To put the strain on a picket line used for tying up horses or canoes
To tie down and secure your equipment on a trailer or truck (see figure 100)
To hoist or lower equipment in rock climbing
To tie a line to air your sleeping bag or to make a clothesline for wet clothes
To tighten hold-down ropes on large tents and flies
The following text is by Adolph E. Peschke as presented in the 1998 printing of the 1993 edition of the Pioneering Merit Badge Pamphlet:
A butterfly knot is a fixed loop tied in the middle of a rope. There are a number of other knots that do the same thing, but the butterfly knot tends to work better because it doesn’t jam when strained and it’s easy to untie.
Since it’s tied in a symmetrical fashion, strain can be put on it from any direction. Even though this knot is usually tied in the middle of the rope, you can also tie it at the end of the line if you need a fixed loop that is easily untied.
The butterfly knot is a favored knot for mountain/rock climbers, used for hand or foot loops or used to hook their carabiners into. It has many uses in pioneering work.
When using a rope to pull a heavy object (such as a log), tie a series of butterfly knots to form loops for each person’s hand or shoulder.
When climbing a rope, you can tie a series of butterfly knots to form loops for your hands and feet.
To provide a fixed loop to use with a toggle.
When making a rope tackle, the loop in the butterfly knot serves as the pulley. (See Rope Tackle.)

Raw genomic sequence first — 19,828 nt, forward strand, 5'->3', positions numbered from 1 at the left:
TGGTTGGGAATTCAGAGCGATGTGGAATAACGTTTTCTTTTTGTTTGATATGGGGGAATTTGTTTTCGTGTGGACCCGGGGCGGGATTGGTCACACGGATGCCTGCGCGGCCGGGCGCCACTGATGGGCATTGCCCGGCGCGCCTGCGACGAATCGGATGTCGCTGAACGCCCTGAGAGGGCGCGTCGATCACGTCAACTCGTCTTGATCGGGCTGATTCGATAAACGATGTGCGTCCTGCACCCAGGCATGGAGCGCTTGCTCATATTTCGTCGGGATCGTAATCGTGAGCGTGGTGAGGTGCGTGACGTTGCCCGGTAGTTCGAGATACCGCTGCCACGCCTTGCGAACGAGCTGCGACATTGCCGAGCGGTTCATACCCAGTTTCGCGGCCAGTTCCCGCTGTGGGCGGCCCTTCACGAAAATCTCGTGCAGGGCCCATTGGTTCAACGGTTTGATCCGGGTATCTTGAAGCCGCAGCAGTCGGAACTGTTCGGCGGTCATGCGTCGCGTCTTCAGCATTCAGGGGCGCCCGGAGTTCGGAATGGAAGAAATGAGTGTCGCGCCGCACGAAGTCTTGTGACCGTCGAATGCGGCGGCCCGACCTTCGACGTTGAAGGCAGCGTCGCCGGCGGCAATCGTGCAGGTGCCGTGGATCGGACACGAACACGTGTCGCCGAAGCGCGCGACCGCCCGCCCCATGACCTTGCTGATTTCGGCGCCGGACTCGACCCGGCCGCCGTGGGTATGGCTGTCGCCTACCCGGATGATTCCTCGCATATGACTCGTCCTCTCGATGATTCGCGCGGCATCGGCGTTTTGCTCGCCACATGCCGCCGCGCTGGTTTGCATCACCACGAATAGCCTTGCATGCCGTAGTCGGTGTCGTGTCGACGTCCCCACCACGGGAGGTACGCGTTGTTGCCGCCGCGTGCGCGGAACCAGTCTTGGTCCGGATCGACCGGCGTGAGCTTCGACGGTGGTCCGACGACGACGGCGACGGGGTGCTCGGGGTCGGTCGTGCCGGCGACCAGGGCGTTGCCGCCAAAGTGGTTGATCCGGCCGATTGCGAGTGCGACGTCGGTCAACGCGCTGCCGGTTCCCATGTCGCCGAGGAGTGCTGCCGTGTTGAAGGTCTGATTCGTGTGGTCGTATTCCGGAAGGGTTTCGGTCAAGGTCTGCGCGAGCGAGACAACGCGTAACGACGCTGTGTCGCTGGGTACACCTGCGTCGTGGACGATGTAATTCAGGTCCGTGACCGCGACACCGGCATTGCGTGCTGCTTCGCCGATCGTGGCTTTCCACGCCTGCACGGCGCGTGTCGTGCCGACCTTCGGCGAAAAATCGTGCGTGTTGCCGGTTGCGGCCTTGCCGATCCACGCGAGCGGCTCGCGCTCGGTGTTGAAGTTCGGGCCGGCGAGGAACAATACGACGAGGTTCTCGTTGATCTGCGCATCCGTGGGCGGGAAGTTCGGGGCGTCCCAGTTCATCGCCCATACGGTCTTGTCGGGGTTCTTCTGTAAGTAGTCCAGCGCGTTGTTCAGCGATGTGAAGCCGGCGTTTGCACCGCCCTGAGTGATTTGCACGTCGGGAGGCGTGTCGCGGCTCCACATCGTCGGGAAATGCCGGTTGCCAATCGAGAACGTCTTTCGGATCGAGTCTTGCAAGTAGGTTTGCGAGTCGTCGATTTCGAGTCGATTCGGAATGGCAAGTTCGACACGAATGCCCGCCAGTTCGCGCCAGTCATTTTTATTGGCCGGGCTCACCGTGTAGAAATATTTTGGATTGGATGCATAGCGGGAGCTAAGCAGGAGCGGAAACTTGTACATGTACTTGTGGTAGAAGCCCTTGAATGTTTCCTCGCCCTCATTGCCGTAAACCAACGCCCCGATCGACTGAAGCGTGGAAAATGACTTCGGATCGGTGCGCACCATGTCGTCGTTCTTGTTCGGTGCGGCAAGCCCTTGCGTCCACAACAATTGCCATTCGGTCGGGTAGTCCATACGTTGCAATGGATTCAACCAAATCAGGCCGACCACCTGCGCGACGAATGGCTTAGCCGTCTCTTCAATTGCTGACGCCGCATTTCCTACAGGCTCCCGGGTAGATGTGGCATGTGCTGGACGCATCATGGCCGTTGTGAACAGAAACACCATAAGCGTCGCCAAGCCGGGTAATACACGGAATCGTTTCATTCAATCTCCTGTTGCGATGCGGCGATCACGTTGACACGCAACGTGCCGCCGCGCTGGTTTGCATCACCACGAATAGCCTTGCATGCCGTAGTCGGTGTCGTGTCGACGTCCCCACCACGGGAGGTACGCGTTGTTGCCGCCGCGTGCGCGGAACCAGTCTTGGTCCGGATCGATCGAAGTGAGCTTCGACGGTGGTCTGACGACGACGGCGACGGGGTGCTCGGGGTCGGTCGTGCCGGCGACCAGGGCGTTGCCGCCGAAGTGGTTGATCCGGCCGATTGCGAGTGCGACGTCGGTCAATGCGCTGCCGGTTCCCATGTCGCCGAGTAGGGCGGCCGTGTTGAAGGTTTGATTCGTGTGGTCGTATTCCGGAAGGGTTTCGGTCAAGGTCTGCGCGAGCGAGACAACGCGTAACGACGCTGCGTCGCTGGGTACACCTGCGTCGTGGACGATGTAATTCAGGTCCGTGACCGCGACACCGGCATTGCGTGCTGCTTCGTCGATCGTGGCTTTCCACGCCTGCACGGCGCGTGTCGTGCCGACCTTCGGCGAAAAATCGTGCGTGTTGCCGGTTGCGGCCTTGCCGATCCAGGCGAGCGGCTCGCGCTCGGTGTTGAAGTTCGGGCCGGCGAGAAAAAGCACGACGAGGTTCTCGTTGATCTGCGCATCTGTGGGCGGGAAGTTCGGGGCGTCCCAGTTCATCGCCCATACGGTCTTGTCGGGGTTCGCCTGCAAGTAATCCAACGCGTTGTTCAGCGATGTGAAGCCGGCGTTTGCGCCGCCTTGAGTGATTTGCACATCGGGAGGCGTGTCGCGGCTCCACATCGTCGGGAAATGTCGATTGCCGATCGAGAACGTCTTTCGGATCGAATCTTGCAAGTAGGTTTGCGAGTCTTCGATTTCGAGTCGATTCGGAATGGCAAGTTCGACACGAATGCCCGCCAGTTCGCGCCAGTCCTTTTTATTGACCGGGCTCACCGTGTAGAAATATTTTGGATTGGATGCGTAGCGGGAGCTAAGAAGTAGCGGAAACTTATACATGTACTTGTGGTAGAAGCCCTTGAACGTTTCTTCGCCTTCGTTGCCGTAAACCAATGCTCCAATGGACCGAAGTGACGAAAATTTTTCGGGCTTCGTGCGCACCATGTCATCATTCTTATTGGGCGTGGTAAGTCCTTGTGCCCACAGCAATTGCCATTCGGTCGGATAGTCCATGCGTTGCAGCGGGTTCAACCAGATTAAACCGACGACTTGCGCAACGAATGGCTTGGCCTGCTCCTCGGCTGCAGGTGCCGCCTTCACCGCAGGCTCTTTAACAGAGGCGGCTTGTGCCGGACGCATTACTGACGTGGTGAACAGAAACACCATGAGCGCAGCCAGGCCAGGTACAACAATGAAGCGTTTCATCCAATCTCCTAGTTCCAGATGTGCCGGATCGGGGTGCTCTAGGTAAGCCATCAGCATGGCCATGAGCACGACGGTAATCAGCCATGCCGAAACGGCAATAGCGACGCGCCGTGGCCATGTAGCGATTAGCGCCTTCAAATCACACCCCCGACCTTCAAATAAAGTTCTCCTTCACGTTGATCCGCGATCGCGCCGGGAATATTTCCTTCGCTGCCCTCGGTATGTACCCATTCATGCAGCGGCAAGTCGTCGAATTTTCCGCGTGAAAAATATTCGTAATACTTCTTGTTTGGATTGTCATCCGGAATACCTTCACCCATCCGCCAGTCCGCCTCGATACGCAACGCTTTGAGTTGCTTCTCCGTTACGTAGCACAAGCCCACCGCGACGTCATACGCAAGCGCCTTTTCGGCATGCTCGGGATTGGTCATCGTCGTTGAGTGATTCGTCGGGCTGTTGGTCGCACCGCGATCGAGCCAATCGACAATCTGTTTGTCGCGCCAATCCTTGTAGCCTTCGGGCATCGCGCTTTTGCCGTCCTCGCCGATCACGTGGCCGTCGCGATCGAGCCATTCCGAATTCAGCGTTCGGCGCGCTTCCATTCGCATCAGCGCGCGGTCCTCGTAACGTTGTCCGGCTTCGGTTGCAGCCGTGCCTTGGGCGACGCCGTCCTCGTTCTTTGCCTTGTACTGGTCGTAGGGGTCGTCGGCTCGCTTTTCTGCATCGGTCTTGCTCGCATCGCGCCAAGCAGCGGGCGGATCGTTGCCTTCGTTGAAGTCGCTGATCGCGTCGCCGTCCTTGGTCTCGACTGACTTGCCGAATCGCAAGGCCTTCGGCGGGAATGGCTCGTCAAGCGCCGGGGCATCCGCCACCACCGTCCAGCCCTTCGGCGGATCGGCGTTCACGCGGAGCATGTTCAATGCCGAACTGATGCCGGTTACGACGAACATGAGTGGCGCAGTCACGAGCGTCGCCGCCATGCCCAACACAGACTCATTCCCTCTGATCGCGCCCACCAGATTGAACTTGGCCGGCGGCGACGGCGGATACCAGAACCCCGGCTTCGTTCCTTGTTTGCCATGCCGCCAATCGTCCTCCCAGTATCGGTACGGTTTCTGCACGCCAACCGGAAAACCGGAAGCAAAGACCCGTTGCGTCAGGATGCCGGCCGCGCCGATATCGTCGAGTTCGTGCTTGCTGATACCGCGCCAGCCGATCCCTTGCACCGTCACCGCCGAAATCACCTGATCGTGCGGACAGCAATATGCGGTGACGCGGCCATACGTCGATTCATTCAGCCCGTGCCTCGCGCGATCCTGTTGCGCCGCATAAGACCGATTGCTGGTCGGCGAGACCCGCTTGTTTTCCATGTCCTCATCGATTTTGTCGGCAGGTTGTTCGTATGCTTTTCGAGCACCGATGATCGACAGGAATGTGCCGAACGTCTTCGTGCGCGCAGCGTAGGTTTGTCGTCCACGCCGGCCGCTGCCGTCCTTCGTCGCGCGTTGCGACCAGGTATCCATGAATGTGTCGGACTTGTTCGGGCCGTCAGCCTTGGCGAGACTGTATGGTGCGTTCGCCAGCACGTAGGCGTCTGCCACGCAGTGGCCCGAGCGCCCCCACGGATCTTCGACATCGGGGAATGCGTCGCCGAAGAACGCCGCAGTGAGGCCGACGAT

To tie up horses or anchor canoes on shore, tie a series of in a picket line for each horse or canoe.
The butterfly knot, also named the Alpine Butterfly and the Lineman’s Loop, has been referred to as the “Queen of Knots” by Pioneering legend, John Sweet.
The following text is by Adolph E. Peschke as presented in the 1998 printing of the 1993 edition of the Pioneering Merit Badge Pamphlet:
Pioneering is the knowledge and skill of using simple materials to build structures that are used in a wide range of Scouting activities. These skills are sometimes referred to as “backwoods engineering.”
Down through the ages, people have used ropes, spars, and simple hardware to build bridges, towers, and even their own shelters. In the early development of our country, pioneering methods were used in mining and transportation, to clear the wilderness, and to build roads and bridges. So it is understandable that the term “backwoods engineering” was applied.